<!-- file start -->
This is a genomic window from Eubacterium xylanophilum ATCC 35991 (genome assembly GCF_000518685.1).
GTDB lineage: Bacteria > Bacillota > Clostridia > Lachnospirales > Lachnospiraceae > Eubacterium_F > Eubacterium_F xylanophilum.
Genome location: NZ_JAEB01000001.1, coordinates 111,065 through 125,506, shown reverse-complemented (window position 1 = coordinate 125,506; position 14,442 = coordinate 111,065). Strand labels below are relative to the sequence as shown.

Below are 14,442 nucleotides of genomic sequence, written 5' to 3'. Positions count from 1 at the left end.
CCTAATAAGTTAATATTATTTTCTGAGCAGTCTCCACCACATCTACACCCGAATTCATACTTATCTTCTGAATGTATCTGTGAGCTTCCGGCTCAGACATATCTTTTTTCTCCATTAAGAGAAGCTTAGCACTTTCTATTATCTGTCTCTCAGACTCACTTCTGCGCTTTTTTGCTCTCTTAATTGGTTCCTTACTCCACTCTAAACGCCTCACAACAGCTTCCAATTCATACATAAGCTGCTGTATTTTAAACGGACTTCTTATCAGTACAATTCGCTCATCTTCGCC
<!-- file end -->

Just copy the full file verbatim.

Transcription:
This is a genomic window from Eubacterium xylanophilum ATCC 35991 (genome assembly GCF_000518685.1).
GTDB lineage: Bacteria > Bacillota > Clostridia > Lachnospirales > Lachnospiraceae > Eubacterium_F > Eubacterium_F xylanophilum.
Genome location: NZ_JAEB01000001.1, coordinates 111,065 through 125,506, shown reverse-complemented (window position 1 = coordinate 125,506; position 14,442 = coordinate 111,065). Strand labels below are relative to the sequence as shown.

Below are 14,442 nucleotides of genomic sequence, written 5' to 3'. Positions count from 1 at the left end.
CCTAATAAGTTAATATTATTTTCTGAGCAGTCTCCACCACATCTACACCCGAATTCATACTTATCTTCTGAATGTATCTGTGAGCTTCCGGCTCAGACATATCTTTTTTCTCCATTAAGAGAAGCTTAGCACTTTCTATTATCTGTCTCTCAGACTCACTTCTGCGCTTTTTTGCTCTCTTAATTGGTTCCTTACTCCACTCTAAACGCCTCACAACAGCTTCCAATTCATACATAAGCTGCTGTATTTTAAACGGACTTCTTATCAGTACAATTCGCTCATCTTCGCC